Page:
It was the first day of the first year of the Hamptons International Film Festival in 1993. I was standing out front of the East Hampton Cinema that Thursday morning when this remarkable giant five-foot housefly came flapping down Main Street from the west. I was able to get an exclusive interview with this lady dressed as a fly before the authorities swooped in. The vehicle she was riding was a giant tricycle, and every time she pedaled it made these grand Saran-Wrap-and-sparkle wings she was wearing flutter and flap. The police eventually arrived and threatened her with summonses as she sat on her bike by the theater. And so she, and this big yellow duck that was behind her, turned around and went back out of town the way they came.

I have never forgotten this experience. And it seemed to me I had written about it at the time. I went to our back-issue archive and there it was.

Here’s what I wrote.

The first Hamptons International Film Festival, scheduled to run four days, was supposed to open on Thursday evening October 21 with a private dinner at the Maidstone Arms in East Hampton to honor the Countess Anne D’Ornano, the Mayor of Deauville, France. Our Film Festival is the sister film festival of the one in Deauville. Thus we have been blessed by the appearance of the Countess, who, in turn, will presumably bless our film festival.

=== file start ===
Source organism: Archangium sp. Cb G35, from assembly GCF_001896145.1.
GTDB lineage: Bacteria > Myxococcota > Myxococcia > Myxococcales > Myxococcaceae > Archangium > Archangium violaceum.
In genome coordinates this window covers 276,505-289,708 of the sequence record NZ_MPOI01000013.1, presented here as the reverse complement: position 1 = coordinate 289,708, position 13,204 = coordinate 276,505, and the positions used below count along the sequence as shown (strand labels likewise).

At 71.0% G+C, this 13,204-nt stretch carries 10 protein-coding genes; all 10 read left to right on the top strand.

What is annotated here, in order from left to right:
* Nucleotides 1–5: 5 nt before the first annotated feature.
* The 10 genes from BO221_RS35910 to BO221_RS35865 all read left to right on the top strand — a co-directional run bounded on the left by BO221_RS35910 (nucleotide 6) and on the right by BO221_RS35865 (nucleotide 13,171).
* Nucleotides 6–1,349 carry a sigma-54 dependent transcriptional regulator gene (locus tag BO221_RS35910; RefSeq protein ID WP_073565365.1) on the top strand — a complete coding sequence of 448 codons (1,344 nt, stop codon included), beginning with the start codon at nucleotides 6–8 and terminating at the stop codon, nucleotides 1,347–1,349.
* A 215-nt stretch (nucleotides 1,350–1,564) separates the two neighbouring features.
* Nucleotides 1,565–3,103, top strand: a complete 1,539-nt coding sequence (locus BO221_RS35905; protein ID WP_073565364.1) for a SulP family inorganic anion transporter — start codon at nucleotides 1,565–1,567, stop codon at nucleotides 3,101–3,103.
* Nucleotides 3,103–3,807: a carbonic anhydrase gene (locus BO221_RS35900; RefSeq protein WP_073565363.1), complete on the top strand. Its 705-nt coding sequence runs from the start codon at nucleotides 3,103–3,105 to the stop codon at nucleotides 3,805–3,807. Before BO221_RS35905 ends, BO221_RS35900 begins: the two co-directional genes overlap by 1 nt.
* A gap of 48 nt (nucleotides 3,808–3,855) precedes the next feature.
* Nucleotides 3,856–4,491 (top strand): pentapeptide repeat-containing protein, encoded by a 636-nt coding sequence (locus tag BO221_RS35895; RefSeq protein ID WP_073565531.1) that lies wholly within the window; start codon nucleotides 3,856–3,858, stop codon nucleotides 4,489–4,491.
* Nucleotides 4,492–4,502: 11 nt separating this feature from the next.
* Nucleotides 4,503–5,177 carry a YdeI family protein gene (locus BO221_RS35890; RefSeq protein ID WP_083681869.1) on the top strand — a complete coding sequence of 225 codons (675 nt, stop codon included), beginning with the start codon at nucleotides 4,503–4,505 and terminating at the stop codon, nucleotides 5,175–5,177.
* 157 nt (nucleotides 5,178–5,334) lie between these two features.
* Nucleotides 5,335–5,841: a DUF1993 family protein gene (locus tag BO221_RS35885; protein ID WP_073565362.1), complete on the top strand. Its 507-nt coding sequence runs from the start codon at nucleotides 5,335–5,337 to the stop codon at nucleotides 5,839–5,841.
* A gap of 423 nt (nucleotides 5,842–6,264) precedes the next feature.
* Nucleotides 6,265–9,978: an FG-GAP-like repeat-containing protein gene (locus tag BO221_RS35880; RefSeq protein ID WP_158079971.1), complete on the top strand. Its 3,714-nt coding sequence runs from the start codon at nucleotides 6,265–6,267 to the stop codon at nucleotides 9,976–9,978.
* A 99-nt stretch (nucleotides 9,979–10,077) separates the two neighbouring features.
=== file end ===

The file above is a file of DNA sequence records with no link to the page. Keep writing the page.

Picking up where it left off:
For me, however, the festival actually began earlier that day when this huge five foot tall fly with flapping wings and a snapping mouth made its appearance coming down Main Street. The lady driving this thing—pedaling it actually—was June Moxon and she told me that her being this giant fly had been put together in Eureka, California where she lived and it had been brought here in order to promote a movie making its world premiere at the festival. This film is 88 minutes long and is called It’ll Have Blinking Eyes and a Moving Mouth. It will be shown at 9:40 p.m. Thursday at UA East Hampton. The fly, and Ms. Moxon, are in it.

“That duck also came from Eureka,” June Moxon told me, pointing a mandible at this man pedaling furiously on an eight-foot yellow duck. A car was coming and the man honked his horn to get the car out of the way and this honk sounded very much like a quack and when it occurred, the mouth of the duck opened and closed. Swear to God.

Both of these vehicles, containing tricycle drives that you pedal underneath, have been part of an annual race up in northern California, which is kind of a triathlon for wacky giant bicycles. A California artist named Hobart Brown has been holding this triathlon for the last 24 years. It draws hundreds of entrants. Each entrant has to go through 38 miles of trails, water, sand and woods and the whole way has to be pedaled furiously. Entrants have included giant iguanas, lobsters, flying saucers and I guess ducks and flies. The story of this race has been filmed by a Long Island producer named Jed Bergh—he is based in Huntington—and if you want to see this thing just be there Thursday at 9:40 p.m.

Well, now the police are heading this way…

So that’s the story. You read it here in Dan’s Papers, the opening gun for wackiness on the public streets of the staid downtown colonial village of East Hampton, founded in 1648, brought to our town, ever so briefly, by the first Hamptons International Film Festival in 1993.

It’s their fault.